Bona fide open channel blockers of the NMDA receptor transiently occlude the pore, acting with nanomolar inhibition constants and in a voltage-dependent fashion. To investigate whether the observed inhibitory activity of the identified peptides is due to blockade of open NMDA receptor channels, the voltage dependence of the blockade achieved by peptides of the invention was measured. NMDA blockers reduce glutamate-activated currents in oocyte cell cultures at negative membrane potentials. The extent of blockade decreases as the oocyte membrane is depolarized, indicating that the peptide senses the imposed electric field. Thus, the identified peptides satisfy the criteria set for open channel blockers.

Testing of the NMDA blockers of the invention in a hippocampal cell model for neurodysfunction (using the method described in Schinder, et al., J Neurosci (1996) 16:6125-33, incorporated herein by reference) yielded surprising results. Specifically, the NMDA blockers of the invention exert a substantial protective effect against cell death induced by exposure of cultured hippocampal neurons to glutamate agonists in the described model of neuronal cell death due to NMDA receptor dysfunction. In this model, neurons exposed to 200 μM NMDA for 20 minutes display extensive death that can be prevented by open channel blockers such as MK-801 or memantine (FIG. 3). This in vitro paradigm of excitotoxicity provides an assay of neuroprotection (see e.g., Schinder et al., supra and Deshpande, et al., Arch Toxicol, 69:384-390).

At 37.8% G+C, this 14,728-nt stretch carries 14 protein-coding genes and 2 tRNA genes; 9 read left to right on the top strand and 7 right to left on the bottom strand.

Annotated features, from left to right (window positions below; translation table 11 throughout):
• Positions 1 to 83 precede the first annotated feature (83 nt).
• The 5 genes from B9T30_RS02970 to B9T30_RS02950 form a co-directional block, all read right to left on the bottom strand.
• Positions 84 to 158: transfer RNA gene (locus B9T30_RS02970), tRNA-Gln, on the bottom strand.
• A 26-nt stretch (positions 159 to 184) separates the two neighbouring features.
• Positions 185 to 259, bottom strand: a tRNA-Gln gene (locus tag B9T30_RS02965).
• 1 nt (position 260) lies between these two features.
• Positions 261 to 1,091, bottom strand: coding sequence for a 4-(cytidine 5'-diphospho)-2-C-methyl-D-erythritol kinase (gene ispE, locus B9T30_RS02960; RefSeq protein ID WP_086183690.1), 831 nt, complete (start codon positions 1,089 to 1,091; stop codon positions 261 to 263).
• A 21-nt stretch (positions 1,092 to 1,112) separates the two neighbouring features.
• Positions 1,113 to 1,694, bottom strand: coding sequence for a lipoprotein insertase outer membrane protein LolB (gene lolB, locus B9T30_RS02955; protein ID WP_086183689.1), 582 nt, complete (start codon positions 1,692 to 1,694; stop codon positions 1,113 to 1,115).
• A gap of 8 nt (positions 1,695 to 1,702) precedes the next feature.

Strikingly, the identified peptides hexa-arginine (RRRRRR), RRRRRW, RRRRW and compounds B12#1 (acetylated MCRRKR) and B12#2 (acetylated LCRRKF) protected neurons from excitotoxic cell death (FIG. 3) in the neuronal cell death model. The IC50 values (where 50% inhibition of cell death is achieved) for these peptides of the invention are in a range comparable to those for MK-801 or memantine. This constitutes further evidence that the inventive peptides are potent and selective neuroprotectants.

Example 2 (Synthesis of NMDA Receptor Channel Blocking Bicyclic Compounds)

(A) General Procedure: Compounds of formula 1 can be prepared using simultaneous multiple synthesis technology (R. A. Houghten, Proc Natl Acad Sci USA (1985) 82:5131-35). P-methylbenzhydrylamine (MBHA) resin (100 mg, 100-200 mesh) was sealed in a polypropylene mesh packet. Following neutralization with 5% diisopropyl-ethanolamine (DIEA) in dichloromethane (DCM), the resin was washed with DCM. The first Boc-protected amino acid (6 X, carrying side chain R3) was coupled using hydroxy-benzotriazole (HOBt) (6 X) and diisopropycarbodiimide (DICI) (6 X, 0.1 M final conc. in dimethylformamide (DMF)). Following amino deprotection with 55% trifluoro-acetic acid (TFA) in DCM, the packet was washed, neutralized, and a Boc-protected second amino acid (having side chain R2) was coupled using the same conditions. After removing the Boc group, the dipeptide was acylated with a carboxylic acid (having side chain R1) in the presence of DICI and HOBt.